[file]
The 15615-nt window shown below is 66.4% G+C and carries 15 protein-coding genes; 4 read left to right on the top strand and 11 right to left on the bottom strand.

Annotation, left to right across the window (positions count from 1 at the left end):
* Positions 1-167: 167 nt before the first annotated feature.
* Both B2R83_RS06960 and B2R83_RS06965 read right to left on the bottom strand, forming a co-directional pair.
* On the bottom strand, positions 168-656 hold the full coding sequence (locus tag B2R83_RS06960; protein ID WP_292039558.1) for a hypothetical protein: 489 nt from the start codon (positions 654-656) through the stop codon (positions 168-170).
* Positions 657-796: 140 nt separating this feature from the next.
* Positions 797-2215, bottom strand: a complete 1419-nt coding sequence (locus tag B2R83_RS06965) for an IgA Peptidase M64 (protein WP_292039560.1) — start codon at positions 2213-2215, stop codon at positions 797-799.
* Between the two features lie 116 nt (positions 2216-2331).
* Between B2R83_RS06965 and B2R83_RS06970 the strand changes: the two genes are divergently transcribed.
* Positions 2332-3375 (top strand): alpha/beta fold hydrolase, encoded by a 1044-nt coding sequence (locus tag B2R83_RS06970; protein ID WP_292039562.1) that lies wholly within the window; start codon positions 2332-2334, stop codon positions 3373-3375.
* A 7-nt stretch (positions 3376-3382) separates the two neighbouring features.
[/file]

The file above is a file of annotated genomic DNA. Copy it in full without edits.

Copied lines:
The 15615-nt window shown below is 66.4% G+C and carries 15 protein-coding genes; 4 read left to right on the top strand and 11 right to left on the bottom strand.

Annotation, left to right across the window (positions count from 1 at the left end):
* Positions 1-167: 167 nt before the first annotated feature.
* Both B2R83_RS06960 and B2R83_RS06965 read right to left on the bottom strand, forming a co-directional pair.
* On the bottom strand, positions 168-656 hold the full coding sequence (locus tag B2R83_RS06960; protein ID WP_292039558.1) for a hypothetical protein: 489 nt from the start codon (positions 654-656) through the stop codon (positions 168-170).
* Positions 657-796: 140 nt separating this feature from the next.
* Positions 797-2215, bottom strand: a complete 1419-nt coding sequence (locus tag B2R83_RS06965) for an IgA Peptidase M64 (protein WP_292039560.1) — start codon at positions 2213-2215, stop codon at positions 797-799.
* Between the two features lie 116 nt (positions 2216-2331).
* Between B2R83_RS06965 and B2R83_RS06970 the strand changes: the two genes are divergently transcribed.
* Positions 2332-3375 (top strand): alpha/beta fold hydrolase, encoded by a 1044-nt coding sequence (locus tag B2R83_RS06970; protein ID WP_292039562.1) that lies wholly within the window; start codon positions 2332-2334, stop codon positions 3373-3375.
* A 7-nt stretch (positions 3376-3382) separates the two neighbouring features.